Hello from wintry Maine. We are three days into spring, but winter remains tenacious. It was a brisk 12º this morning. We, however, did not let the cold stop us from visiting a sugar shack for Maine Maple Syrup Sunday. Under a brilliant blue sky and whipping winds (it was near zero with the wind chill) we huddled into Jo’s SugarHouse at Hartwell Farms in Gorham. We huddled around the boiler and sampled the range of light to dark syrup. I walked away with a prized bottle of rich amber and maple cotton candy for the sweet-toothed teens. I learned my lesson from last year when I carted home the early season light syrup, which wasn’t bold enough for me. This year, I made sure to get the rich amber, which has that distinctive, smoky maple flavor. The sugaring season is slow to start this year (much like last year) because the farmers can’t access as many trees as they normally would due to the big blanket of snow that still covers the ground here.
The woman doling out samples informed us that long before the advent of tin containers and jelly jars – pre-1609 – Native Americans carried and consumed their maple syrup in solid, sugar form. They boiled sap by dropping red hot stones into hollowed out tree limbs. (I envision mini-kayaks.) They would let it harden into maple sugar, which was portable as they traveled, hunted and otherwise made their way around the land. It could be eaten as sugar or reconstituted as syrup when they were near a fire source. European settlers brought iron kettles which changed the sugaring process significantly, and these boiling cauldrons became harbingers of spring across New England.
Since maple syrup is perfectly sweet, you don’t need much to brighten a recipe. I borrowed this recipe from Martha Stewart and added a pop of cranberry. This is a European-style cereal that is made with little to no fat, unlike its more indulgent cousin, granola. Muesli plays the same role as granola as a yogurt topping or on its own as cereal. Or, use it as a base for trail mix. This recipe comes together quickly. You could make it in the morning and serve it for breakfast.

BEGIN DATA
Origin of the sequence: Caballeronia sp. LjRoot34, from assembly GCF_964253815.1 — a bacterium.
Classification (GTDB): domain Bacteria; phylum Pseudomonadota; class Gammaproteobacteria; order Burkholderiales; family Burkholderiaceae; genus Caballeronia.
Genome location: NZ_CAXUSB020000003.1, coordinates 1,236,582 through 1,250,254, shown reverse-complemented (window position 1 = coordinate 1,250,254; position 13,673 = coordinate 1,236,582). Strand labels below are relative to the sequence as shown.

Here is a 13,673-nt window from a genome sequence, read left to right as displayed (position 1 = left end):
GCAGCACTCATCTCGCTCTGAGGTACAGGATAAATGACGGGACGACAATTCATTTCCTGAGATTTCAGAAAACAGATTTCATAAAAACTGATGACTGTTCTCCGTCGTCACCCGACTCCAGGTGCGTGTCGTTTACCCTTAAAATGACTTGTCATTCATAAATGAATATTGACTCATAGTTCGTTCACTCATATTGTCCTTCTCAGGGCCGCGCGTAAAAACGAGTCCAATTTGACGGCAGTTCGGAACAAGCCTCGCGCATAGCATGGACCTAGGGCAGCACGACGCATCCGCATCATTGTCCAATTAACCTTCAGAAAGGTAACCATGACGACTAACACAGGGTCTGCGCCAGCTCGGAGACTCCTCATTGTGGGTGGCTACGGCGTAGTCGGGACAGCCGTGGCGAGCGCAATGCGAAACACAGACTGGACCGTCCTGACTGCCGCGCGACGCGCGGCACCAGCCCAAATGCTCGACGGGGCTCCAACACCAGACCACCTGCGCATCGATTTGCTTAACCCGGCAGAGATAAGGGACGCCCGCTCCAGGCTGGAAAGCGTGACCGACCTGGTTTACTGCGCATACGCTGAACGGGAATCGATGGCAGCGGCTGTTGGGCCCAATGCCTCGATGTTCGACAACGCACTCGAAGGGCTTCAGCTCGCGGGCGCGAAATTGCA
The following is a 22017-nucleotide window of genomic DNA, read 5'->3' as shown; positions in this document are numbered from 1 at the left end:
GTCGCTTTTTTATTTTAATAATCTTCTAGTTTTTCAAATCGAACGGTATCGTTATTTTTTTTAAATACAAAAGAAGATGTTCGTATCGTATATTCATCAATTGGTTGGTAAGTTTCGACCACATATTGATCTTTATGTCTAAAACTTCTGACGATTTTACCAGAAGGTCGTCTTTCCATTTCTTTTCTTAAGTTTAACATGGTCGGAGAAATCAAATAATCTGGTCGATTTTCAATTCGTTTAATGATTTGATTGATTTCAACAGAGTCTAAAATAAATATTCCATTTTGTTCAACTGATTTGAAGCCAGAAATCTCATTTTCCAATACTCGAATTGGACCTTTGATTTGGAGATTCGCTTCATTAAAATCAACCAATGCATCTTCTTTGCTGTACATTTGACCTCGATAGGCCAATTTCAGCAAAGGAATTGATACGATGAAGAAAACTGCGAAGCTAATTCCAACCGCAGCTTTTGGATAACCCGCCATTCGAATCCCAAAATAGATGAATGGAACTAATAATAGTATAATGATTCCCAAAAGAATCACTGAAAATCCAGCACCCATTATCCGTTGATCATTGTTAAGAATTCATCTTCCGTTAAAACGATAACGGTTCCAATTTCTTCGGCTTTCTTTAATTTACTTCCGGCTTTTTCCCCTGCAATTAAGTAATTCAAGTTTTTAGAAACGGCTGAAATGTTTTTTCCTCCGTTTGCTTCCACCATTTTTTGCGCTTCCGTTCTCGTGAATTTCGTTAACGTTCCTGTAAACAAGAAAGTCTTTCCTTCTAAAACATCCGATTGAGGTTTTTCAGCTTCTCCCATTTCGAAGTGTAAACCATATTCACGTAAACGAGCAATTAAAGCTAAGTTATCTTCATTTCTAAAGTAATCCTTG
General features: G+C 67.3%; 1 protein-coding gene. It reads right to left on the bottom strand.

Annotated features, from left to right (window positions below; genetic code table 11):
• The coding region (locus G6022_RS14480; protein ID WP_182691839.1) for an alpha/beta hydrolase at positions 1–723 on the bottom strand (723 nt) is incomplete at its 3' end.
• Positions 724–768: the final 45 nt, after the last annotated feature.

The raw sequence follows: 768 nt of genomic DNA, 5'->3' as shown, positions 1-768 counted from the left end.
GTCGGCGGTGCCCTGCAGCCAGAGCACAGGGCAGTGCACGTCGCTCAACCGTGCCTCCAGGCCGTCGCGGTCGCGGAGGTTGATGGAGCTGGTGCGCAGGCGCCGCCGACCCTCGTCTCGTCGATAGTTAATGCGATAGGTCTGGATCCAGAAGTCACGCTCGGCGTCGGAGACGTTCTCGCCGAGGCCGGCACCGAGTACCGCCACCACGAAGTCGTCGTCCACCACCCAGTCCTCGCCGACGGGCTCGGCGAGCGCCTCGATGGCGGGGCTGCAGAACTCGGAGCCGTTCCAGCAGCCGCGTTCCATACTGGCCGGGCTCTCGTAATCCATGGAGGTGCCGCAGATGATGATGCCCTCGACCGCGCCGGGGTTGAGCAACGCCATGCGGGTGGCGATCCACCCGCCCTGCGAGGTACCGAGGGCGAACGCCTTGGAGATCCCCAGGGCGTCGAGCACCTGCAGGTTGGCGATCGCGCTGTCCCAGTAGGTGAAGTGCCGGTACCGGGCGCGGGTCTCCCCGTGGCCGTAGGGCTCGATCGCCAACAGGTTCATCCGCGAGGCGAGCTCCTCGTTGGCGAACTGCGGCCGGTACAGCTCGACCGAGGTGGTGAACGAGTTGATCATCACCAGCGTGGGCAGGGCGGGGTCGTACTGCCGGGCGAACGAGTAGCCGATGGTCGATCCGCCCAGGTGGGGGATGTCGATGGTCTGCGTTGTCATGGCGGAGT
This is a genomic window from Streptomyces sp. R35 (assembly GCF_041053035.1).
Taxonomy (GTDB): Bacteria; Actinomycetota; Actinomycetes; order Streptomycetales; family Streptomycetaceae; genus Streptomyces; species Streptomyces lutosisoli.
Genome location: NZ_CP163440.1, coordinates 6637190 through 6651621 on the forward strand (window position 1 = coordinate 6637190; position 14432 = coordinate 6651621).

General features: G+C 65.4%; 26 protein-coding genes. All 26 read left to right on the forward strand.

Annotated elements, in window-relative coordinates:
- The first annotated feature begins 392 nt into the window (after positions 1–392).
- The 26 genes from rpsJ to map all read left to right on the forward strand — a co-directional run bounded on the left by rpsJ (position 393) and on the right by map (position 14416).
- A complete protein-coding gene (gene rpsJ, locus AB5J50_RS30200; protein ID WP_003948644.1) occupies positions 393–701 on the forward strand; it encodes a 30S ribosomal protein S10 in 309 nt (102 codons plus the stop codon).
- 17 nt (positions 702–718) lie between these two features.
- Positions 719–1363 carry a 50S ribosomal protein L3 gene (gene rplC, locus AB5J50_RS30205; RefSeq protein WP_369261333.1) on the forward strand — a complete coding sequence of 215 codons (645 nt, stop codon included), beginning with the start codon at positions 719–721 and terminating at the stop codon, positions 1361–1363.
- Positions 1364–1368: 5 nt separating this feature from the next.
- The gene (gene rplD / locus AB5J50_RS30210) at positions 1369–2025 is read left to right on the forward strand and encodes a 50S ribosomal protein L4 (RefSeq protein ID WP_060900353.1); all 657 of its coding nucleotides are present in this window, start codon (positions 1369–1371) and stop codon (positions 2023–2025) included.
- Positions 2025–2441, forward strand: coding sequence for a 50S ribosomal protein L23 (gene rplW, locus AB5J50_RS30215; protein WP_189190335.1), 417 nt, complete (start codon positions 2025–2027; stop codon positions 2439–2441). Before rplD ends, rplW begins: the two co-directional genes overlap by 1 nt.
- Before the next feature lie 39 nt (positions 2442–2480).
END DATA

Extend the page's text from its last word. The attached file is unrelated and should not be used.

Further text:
I added a step that you can certainly skip. Fresh cranberries were languishing in the freezer, so I roasted them with olive oil and maple syrup in a 350º oven. Use enough olive oil and syrup to thoroughly moisten the berries and then spread on a cookie sheet. Don’t stir the berries while roasting as they tend to clump together. Roast until they have popped and started to dry out, about 25 minutes. Turn off the oven, and let them dry further. You can also simply buy a bag of dried cranberries! Spoiled for choices!
Last year, I was cooking Halibut and Shellfish en Papillote.
Maple Muesli with Coconut and Cranberry
Makes 5 generous cups
3 cups rolled oats
1 cup dried or roasted cranberries
1/2 cup shelled pumpkin seeds
1/2 cup dried coconut flakes
2 T sesame seeds
2 T olive oil
2 T maple syrup (the good stuff)
1/4 to 1/2 tsp sea salt
1. Roast cranberries, if you are adding this step. Let dry.
2. Combine all ingredients (except cranberries) in a large mixing bowl. Spread on a cookie sheet, and bake at 325º for 20 minutes. Stir once or twice as the oats can singe on the corners.
3. Fold in cranberries and store in jars.
- I have used both organic coconut flakes (big ones) and sweetened flaked coconut. Both are lovely. For the lower sugar version, option for the fresh, dried flakes.
- Herbed sea salt was what I had on hand, and I liked the savory with the sweet here, so experiment with the salt type and amount.